The impact of poor fetal growth and chronic hyperpalatable diet exposure in adulthood on hippocampal function and feeding patterns in male rats

Dev Psychobiol. 2024 Feb;66(2):e22459. doi: 10.1002/dev.22459.


Poor fetal growth affects eating behavior and the mesocorticolimbic system; however, its influence on the hippocampus has been less explored. Brain insulin sensitivity has been linked to developmental plasticity in response to fetal adversity and to cognitive performance following high-fat diet intake. We investigated whether poor fetal growth and exposure to chronic hyperpalatable food in adulthood could influence the recognition of environmental and food cues, eating behavior patterns, and hippocampal insulin signaling. At 60 days of life, we assigned male offspring from a prenatal animal model of 50% food restriction (FR) to receive either a high-fat and -sugar (HFS) diet or standard chow (CON) diet. Behavioral tests were conducted at 140 days, then tissues were collected. HFS groups showed a diminished hippocampal pAkt/Akt ratio. FR-CON and FR-HFS groups had higher levels of suppressor of cytokine signaling 3, compared to control groups. FR groups showed increased exploration of a novel hyperpalatable food, independent of their diet, and HFS groups exhibited overall lower entropy (less random, more predictable eating behavior) when the environment changed. Poor fetal growth and chronic HFS diet in adulthood altered hippocampal insulin signaling and eating patterns, diminishing the flexibility associated with eating behavior in response to extrinsic changes in food availability in the environment.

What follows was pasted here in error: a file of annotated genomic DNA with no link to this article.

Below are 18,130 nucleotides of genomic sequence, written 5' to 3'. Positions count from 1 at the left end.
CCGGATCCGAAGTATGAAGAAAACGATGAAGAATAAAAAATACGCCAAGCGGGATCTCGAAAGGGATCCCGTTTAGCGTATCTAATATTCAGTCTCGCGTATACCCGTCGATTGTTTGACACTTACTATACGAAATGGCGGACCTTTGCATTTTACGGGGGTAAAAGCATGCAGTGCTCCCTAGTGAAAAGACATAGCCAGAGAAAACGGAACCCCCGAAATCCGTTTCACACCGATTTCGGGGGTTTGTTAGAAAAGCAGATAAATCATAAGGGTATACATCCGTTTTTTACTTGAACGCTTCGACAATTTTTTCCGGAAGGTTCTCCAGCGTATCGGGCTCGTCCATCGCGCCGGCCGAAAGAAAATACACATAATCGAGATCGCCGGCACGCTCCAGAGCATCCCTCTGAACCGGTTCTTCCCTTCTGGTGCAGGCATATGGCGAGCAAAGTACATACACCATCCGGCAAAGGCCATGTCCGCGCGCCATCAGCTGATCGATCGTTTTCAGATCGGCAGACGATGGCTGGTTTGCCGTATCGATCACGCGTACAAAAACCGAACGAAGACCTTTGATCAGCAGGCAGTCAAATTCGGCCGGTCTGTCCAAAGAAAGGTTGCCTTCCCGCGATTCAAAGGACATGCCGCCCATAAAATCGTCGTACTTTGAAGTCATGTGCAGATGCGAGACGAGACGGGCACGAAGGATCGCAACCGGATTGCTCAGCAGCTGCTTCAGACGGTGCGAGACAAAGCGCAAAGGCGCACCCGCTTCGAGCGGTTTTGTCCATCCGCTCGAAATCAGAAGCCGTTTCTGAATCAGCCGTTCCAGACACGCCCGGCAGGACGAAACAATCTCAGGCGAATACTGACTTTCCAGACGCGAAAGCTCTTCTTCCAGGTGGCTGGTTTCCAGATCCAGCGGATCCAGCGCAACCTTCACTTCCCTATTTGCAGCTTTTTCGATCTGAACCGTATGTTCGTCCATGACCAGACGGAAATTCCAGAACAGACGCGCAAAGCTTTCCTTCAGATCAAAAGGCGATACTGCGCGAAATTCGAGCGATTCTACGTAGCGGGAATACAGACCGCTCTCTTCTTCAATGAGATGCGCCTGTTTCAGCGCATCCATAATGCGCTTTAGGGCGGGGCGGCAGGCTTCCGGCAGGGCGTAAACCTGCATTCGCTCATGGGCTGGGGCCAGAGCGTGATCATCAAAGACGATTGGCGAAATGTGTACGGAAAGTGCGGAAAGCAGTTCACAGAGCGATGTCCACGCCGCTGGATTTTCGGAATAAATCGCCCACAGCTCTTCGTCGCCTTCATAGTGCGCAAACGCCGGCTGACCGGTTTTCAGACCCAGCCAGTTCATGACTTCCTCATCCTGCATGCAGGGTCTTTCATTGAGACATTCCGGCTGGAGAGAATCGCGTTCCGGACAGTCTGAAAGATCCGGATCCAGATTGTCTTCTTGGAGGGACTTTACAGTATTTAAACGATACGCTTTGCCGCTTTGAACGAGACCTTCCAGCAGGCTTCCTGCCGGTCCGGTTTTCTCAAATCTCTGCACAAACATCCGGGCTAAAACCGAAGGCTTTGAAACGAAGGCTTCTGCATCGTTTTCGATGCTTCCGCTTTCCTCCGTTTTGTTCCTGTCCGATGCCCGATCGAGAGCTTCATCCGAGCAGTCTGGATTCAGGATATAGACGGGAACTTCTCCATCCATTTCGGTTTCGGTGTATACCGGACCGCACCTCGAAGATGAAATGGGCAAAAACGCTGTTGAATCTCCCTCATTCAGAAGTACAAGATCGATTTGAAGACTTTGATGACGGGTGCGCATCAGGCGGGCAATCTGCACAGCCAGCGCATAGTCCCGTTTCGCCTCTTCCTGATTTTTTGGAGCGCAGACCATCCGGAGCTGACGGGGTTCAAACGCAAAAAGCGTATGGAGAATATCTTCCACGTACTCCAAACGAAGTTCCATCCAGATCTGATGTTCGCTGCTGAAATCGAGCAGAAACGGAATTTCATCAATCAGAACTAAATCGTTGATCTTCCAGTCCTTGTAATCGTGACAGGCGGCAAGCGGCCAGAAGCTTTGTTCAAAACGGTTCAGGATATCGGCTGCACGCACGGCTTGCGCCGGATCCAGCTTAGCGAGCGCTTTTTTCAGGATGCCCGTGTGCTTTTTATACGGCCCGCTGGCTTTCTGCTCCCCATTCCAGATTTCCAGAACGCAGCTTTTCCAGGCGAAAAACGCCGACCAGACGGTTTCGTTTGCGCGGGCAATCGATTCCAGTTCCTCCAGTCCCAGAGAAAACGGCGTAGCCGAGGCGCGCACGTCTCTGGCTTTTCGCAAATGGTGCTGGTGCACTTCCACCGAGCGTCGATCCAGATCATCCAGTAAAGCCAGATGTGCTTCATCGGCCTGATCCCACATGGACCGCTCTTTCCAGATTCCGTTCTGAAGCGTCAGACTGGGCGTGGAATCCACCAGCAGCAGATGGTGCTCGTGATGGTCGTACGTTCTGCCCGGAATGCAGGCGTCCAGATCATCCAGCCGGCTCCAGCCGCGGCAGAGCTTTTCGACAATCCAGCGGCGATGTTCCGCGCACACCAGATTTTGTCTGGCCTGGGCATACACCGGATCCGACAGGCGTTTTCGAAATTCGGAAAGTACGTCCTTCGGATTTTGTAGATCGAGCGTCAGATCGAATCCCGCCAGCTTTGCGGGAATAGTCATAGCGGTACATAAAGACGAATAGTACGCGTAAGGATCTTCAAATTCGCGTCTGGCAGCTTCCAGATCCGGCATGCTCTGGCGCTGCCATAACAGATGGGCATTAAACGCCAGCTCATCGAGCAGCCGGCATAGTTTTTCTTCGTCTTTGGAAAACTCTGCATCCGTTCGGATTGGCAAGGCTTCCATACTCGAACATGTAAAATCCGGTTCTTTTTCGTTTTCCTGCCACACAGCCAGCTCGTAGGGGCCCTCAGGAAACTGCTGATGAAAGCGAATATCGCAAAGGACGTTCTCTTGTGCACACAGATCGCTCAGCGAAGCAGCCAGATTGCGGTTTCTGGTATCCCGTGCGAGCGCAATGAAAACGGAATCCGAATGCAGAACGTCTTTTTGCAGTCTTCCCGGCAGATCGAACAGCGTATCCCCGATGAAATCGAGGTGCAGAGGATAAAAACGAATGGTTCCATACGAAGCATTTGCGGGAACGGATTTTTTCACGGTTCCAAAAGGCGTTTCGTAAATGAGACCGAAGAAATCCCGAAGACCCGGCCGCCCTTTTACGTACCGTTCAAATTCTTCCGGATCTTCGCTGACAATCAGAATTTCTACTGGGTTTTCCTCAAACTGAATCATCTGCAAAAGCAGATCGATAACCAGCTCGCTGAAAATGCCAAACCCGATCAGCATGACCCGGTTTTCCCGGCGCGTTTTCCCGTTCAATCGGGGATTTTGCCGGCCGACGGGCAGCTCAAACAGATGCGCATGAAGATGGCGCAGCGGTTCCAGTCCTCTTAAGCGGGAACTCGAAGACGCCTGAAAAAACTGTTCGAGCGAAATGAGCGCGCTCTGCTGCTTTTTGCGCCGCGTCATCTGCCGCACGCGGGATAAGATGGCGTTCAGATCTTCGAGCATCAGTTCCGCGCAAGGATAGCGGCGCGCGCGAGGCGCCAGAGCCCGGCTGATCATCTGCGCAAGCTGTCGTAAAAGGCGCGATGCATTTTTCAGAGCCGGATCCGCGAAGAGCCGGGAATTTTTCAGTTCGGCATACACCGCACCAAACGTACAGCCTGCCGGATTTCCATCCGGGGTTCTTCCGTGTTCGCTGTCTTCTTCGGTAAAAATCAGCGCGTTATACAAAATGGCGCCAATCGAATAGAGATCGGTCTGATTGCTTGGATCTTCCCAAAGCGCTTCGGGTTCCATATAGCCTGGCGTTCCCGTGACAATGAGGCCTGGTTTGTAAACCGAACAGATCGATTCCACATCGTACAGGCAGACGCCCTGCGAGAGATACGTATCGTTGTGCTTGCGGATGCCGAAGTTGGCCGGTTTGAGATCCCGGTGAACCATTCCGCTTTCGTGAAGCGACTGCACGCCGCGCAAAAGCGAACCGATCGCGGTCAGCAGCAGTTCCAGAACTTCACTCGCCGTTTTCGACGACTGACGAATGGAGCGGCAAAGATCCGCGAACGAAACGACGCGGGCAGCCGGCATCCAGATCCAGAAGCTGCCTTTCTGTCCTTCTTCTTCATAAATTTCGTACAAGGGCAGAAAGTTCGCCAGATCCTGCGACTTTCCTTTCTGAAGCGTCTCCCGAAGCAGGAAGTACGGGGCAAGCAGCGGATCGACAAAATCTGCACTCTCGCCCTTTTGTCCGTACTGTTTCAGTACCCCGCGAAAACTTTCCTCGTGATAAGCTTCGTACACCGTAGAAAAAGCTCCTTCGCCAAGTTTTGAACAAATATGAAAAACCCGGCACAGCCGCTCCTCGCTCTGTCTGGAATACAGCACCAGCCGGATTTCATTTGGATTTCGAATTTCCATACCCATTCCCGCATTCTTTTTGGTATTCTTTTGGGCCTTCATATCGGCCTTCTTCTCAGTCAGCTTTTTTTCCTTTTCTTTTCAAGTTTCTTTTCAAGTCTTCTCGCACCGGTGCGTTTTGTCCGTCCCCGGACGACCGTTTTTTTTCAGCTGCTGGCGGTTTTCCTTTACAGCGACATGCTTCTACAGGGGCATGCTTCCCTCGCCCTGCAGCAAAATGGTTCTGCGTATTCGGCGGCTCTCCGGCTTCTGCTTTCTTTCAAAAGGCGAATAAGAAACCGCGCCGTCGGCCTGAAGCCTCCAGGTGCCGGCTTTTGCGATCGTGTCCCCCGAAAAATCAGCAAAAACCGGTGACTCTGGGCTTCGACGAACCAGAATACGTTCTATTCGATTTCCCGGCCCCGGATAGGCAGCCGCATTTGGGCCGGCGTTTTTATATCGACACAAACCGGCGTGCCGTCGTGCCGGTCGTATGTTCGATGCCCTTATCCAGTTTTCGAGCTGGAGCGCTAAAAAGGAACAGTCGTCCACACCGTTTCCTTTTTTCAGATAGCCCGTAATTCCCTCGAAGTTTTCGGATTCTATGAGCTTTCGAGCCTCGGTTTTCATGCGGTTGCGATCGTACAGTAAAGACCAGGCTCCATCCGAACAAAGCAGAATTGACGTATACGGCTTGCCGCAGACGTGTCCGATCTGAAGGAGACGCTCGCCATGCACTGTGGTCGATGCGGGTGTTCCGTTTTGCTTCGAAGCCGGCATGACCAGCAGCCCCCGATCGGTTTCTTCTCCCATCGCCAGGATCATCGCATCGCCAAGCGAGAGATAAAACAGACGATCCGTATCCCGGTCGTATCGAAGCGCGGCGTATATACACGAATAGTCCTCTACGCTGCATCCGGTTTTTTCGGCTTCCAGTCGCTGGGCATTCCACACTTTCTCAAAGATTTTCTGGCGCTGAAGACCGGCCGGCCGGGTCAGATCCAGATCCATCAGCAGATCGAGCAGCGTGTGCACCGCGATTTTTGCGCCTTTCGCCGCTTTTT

Keywords: feeding behavior; food cues; hippocampus; hyperpalatable food; insulin signaling; intrauterine growth restriction.

MeSH terms

  • Animals
  • Diet, High-Fat
  • Feeding Behavior*
  • Female
  • Fetal Development
  • Fetal Growth Retardation*
  • Hippocampus
  • Humans
  • Insulin
  • Male
  • Pregnancy
  • Rats
  • Rats, Sprague-Dawley


  • Insulin